You could even keep a file of things you like about yourself on your computer or other device to look at when you feel that you’re not likable. Save screenshots of nice messages from people you care about, pictures that make you feel good about yourself, and other things you’re proud of to remind yourself that you are likable, even if you’re not liked by this one person. Keep in mind that if everybody liked everybody, it wouldn’t be so special when we connect with someone we care about. Also if that were true, everyone would be the same, which would be boring. Just as you have preferences about people, people will have preferences about you. Pleasing everyone is simply out of your control. There’s always going to be someone who has a different opinion, so you might as well devote the time and energy you have to pleasing yourself, which you have more control over.

One reason it feels painful to have someone dislike you is because it can make you question whether you’re likable at all. It’s tempting to jump right to assuming that just because one person doesn’t like you, no one could possibly like you and there is nothing likable about you.
It might feel really personal when someone doesn’t like you, but often it says more about them than it does about you. Sometimes it’s tough to remember that while you see things from your point of view, not everything is about you. People react in all sorts of ways that have nothing to do with you but stem from their environment, their trauma history, their beliefs, their personality, and even from instinct.There are some people who you just won’t get along with. You might dislike someone because your personalities don’t mesh well together, or because they were a jerk to you the last time you saw them. There are lots of reasons why people sometimes don’t get along, and learning how to deal with the discomfort that comes with that can help you in uncomfortable situations in the future.

Expecting to be liked by everyone you meet is really just setting yourself up to fail. In reality no one is universally liked, and the pain of trying to be liked by everyone and failing can take its toll on how you feel about yourself and how you interact with other people.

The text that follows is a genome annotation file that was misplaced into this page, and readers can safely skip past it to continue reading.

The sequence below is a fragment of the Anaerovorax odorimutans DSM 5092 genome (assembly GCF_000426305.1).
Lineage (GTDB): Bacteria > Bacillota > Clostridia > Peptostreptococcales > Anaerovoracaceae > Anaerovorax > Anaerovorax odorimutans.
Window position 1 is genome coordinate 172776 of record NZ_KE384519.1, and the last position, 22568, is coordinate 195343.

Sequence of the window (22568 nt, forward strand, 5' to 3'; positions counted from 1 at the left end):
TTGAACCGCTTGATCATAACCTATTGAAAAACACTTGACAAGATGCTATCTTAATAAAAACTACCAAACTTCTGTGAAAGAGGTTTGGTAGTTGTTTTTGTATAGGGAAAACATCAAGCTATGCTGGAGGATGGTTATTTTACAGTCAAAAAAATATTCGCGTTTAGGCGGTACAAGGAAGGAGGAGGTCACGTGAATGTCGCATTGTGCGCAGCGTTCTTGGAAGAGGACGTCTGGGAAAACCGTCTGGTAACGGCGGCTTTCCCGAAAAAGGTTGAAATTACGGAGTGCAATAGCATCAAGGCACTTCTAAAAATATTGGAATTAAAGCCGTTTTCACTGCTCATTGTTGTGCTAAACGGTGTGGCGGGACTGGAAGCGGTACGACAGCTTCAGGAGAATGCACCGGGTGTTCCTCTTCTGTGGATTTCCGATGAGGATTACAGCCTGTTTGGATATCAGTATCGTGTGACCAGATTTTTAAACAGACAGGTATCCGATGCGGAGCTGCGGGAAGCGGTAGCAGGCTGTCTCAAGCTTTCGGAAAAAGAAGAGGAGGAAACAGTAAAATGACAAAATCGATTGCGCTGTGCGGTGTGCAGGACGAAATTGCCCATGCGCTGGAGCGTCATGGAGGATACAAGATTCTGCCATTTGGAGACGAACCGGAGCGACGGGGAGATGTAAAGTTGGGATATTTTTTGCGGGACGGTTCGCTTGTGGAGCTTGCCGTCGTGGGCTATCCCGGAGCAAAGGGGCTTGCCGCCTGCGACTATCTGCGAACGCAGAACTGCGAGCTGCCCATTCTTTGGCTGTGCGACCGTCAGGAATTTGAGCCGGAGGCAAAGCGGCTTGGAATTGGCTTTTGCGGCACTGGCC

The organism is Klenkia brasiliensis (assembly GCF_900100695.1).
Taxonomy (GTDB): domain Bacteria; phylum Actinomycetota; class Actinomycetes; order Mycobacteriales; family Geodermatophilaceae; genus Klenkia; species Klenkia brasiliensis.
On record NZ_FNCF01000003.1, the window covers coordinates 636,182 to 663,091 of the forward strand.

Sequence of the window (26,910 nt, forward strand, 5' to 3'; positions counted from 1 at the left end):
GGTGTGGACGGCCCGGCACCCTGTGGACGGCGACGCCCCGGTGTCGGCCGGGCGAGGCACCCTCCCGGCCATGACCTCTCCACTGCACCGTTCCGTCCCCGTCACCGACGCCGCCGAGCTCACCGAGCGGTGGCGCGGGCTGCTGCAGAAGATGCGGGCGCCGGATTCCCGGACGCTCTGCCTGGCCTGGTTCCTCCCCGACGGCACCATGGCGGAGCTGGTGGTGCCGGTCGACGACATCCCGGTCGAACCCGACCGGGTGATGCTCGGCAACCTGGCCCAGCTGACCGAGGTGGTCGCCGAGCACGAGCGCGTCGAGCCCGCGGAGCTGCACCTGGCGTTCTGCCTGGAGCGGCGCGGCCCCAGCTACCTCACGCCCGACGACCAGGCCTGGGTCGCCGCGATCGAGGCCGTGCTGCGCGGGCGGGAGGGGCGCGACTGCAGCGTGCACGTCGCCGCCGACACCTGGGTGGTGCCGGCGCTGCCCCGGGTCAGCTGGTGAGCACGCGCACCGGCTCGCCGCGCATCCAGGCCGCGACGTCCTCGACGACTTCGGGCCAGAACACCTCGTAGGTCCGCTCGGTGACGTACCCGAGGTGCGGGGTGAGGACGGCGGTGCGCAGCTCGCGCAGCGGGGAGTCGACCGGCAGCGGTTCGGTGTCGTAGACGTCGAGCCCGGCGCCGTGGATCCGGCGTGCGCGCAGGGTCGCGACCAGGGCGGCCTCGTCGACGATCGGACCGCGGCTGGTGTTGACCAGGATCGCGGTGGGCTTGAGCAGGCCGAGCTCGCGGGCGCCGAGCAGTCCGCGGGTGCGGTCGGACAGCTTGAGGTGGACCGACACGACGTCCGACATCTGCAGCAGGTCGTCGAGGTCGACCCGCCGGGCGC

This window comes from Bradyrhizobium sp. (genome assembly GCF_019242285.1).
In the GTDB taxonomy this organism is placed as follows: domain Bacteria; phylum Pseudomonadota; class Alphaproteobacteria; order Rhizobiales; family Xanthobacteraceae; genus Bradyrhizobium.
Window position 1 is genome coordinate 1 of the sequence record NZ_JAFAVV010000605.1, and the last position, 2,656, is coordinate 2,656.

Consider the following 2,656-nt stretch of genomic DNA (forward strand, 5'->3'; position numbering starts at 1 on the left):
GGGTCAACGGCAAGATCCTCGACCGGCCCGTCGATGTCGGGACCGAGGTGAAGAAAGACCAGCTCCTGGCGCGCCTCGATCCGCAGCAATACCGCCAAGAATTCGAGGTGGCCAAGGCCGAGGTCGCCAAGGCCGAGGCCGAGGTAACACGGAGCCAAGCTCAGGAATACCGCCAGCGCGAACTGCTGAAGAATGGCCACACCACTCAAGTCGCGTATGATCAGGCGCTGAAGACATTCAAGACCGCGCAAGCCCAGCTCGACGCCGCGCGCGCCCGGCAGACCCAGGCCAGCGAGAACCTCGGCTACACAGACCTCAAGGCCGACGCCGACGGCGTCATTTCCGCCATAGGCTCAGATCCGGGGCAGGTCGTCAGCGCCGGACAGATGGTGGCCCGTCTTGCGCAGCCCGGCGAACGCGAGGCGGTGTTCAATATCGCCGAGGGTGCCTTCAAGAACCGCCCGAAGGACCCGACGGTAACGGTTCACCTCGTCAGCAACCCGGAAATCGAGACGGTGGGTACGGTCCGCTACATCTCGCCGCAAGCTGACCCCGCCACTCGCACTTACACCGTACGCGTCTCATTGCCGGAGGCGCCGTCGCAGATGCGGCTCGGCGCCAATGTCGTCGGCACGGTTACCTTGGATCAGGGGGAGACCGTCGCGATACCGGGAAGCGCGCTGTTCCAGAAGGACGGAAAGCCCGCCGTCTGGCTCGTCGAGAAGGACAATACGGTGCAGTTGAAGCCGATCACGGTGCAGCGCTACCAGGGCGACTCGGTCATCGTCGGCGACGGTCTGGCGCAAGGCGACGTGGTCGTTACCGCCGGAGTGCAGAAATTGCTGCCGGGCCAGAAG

It’s impossible! We all bring our own baggage to our interactions, and that is bound to cause tension or clashes at some point. It is possible to cope when someone dislikes you and learn how not to take it personally.Trying to please other people at the expense of your own mental and physical health is a habit that’s hard to break. Overcoming people pleasing takes time, but it is possible. One thing we don’t talk a lot about as a culture is being okay with being disliked. It often feels painful or shocking to realize that someone doesn’t like you, mostly because the default expectation is that people will like us. When you know that someone doesn’t like you, it can be confusing to deal with them in a way that doesn’t leave you frustrated or questioning your self worth. Sometimes people just don’t get along, and it’s okay to accept that. Acceptance can be freeing in many situations, especially when you’re working on being okay with being disliked. In this instance, accepting that not everyone will like you doesn’t mean that you approve of being disliked or that you agree with why someone dislikes you. It just means that you don’t have to focus any of your precious energy on fighting against reality.Unique, innovative psychotherapy practice in Northern Virginia offering compassionate care for teens, young adults, and women with mood, stress, and anxiety disorders.